May 14, 2012, 10:30 AM EST
Some mistakes you never stop paying for. For the Phillies, it was the 1920s through the 1940s. Chris Jaffe brings the history over at The Hardball Times today:
Ninety years ago today was something of a turning point in Phillies franchise history.
On May 14, 1922, they beat the St. Louis Cardinals, 5-1. In and of itself, that wasn’t terribly important. The win gave the Phillies a record of 11-12 on the year. Again, that wasn’t particularly special, either.
No, but in a longer view, it had a meaning. That win gave the Phillies an all-time cumulative franchise record of 2,827 wins and 2,827 losses, exactly .500. It proved to be the last time they’d ever be .500.
They had losing records for 30 of the next 31 seasons. And there weren’t many borderline years in that mix. Ten of the next 20 seasons after that 1922 season were 100-loss years, including five in a row between 1938 and 1942. Six of seven between 1936 and 1942.
Puts what the Pirates have done in the past 20 years in perspective.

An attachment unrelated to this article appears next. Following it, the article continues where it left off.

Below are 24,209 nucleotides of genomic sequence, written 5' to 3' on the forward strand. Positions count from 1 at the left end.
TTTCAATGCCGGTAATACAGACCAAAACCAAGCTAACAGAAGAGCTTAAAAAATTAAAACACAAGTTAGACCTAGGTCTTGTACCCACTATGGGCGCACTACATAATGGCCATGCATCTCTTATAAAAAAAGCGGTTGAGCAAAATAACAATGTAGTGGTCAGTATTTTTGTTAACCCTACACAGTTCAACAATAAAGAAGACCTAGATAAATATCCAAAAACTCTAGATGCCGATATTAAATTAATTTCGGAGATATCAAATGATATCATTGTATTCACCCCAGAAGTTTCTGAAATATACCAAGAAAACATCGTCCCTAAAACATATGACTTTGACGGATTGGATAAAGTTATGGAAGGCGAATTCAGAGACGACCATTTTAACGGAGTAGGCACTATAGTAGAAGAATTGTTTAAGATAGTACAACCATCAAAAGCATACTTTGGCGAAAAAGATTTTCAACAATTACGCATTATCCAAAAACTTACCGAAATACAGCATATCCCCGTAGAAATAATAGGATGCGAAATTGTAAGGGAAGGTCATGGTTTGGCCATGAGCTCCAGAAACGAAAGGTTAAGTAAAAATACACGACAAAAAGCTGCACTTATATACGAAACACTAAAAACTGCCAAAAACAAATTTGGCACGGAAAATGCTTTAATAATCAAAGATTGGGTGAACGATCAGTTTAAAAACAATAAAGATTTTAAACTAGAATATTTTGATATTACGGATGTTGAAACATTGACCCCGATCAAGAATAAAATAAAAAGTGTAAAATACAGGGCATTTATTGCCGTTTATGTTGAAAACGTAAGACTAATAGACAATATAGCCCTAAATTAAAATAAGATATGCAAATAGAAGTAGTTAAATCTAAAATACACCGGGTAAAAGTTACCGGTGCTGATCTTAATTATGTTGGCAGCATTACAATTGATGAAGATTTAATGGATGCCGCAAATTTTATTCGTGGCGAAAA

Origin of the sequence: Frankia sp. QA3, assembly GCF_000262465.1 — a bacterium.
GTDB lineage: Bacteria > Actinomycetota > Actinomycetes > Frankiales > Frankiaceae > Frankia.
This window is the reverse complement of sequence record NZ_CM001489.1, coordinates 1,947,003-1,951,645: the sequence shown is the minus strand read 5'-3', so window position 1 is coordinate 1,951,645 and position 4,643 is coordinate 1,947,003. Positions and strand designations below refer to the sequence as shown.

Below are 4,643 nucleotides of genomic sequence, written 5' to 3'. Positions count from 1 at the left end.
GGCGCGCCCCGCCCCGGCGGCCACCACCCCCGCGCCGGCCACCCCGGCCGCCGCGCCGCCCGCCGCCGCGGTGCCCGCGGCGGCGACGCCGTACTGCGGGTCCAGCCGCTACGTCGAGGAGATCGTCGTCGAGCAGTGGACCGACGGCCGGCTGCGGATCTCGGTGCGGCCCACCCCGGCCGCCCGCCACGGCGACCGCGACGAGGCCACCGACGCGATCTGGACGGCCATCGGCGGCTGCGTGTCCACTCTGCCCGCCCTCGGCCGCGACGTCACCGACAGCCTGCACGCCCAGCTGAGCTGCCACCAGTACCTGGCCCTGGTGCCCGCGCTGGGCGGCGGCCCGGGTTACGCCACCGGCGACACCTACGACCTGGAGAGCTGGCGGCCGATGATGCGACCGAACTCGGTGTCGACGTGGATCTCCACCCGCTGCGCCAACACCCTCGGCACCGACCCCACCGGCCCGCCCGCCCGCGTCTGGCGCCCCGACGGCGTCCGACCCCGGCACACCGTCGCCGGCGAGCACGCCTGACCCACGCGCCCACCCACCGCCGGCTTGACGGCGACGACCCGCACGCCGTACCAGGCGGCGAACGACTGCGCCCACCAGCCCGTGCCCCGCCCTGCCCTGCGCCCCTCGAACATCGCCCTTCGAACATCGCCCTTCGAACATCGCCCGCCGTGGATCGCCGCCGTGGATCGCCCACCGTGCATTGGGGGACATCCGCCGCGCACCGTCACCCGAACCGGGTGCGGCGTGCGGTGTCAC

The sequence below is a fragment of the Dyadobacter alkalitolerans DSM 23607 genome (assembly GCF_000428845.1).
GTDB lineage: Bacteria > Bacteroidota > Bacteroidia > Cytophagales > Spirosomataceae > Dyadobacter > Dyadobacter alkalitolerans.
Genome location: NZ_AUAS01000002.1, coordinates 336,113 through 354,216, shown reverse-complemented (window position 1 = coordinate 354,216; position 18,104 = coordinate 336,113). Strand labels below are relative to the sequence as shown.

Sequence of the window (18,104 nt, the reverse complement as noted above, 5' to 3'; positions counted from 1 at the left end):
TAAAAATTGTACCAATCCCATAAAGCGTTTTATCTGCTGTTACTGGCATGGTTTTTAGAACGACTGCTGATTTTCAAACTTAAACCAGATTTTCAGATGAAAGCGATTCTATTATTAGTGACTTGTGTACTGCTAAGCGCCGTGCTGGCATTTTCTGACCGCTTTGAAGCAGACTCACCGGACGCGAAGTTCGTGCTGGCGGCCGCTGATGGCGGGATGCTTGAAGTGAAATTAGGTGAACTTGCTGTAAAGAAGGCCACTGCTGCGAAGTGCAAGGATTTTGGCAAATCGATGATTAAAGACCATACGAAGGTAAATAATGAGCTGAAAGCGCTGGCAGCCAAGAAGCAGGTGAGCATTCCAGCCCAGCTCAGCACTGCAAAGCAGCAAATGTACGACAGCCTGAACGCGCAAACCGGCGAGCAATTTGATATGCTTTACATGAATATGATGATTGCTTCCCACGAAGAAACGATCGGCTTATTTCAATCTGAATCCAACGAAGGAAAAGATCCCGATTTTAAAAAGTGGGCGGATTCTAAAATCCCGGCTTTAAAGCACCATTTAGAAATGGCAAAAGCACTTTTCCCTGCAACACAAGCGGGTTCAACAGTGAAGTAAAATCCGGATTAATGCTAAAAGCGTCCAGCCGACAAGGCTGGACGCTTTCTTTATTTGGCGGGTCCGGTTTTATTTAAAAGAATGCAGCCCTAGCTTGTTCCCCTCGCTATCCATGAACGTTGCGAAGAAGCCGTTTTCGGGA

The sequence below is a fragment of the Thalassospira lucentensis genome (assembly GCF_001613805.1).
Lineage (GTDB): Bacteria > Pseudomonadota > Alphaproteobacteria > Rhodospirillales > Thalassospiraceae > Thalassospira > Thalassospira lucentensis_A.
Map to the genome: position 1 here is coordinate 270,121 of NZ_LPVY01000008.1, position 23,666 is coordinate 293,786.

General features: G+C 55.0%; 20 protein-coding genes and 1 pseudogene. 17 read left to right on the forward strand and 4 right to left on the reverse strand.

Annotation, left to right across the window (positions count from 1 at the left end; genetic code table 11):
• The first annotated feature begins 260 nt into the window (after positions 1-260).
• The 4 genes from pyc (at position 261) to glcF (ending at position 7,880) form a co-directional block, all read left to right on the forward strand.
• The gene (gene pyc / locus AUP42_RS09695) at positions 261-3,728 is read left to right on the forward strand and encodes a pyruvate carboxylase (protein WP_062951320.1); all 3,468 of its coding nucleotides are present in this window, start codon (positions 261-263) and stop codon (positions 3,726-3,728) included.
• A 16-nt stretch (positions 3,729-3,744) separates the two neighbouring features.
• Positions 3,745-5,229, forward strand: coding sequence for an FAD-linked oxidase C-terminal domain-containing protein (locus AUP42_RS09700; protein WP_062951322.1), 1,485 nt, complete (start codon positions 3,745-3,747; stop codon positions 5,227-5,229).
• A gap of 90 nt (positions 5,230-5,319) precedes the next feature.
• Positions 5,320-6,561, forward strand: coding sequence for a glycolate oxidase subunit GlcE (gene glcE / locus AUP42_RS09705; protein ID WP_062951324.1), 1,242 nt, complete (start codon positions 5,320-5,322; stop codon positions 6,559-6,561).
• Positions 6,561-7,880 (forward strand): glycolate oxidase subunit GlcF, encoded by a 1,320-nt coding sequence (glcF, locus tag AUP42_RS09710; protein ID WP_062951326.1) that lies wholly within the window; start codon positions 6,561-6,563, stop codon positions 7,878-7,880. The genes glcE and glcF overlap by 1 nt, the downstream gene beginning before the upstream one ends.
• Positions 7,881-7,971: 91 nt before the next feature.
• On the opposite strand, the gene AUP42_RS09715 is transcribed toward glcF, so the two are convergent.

Bonus from Jaffe today: Mets weirdness.
- Not so fast on the Bud Selig Hall of Fame talk 24
- Blue Jays sign president and CEO Paul Beeston to extension through 2015 23
- Reds sign four-year contract extension with Devin Mesoraco 11
- The Yankees are going to try to get out of paying A-Rod his contract incentives 81
- How Commissioner Rob Manfred Can Make Baseball More Appealing 60
- Blue Jays cut off talks for Orioles executive Dan Duquette 48
- Rob Manfred, new Major League Baseball commissioner, suggests ban on defensive shifts 118
- Yankees reject A-Rod’s apology attempt 50
- Bud Selig: The Greatest Commissioner in the History of Baseball (146)
- Rob Manfred, new Major League Baseball commissioner, suggests ban on defensive shifts (118)
- Why “Deflategate” would never happen in baseball (84)
- The Yankees are going to try to get out of paying A-Rod his contract incentives (81)
- Comments of the Day: some of you guys aren’t big Bud Selig fans (77)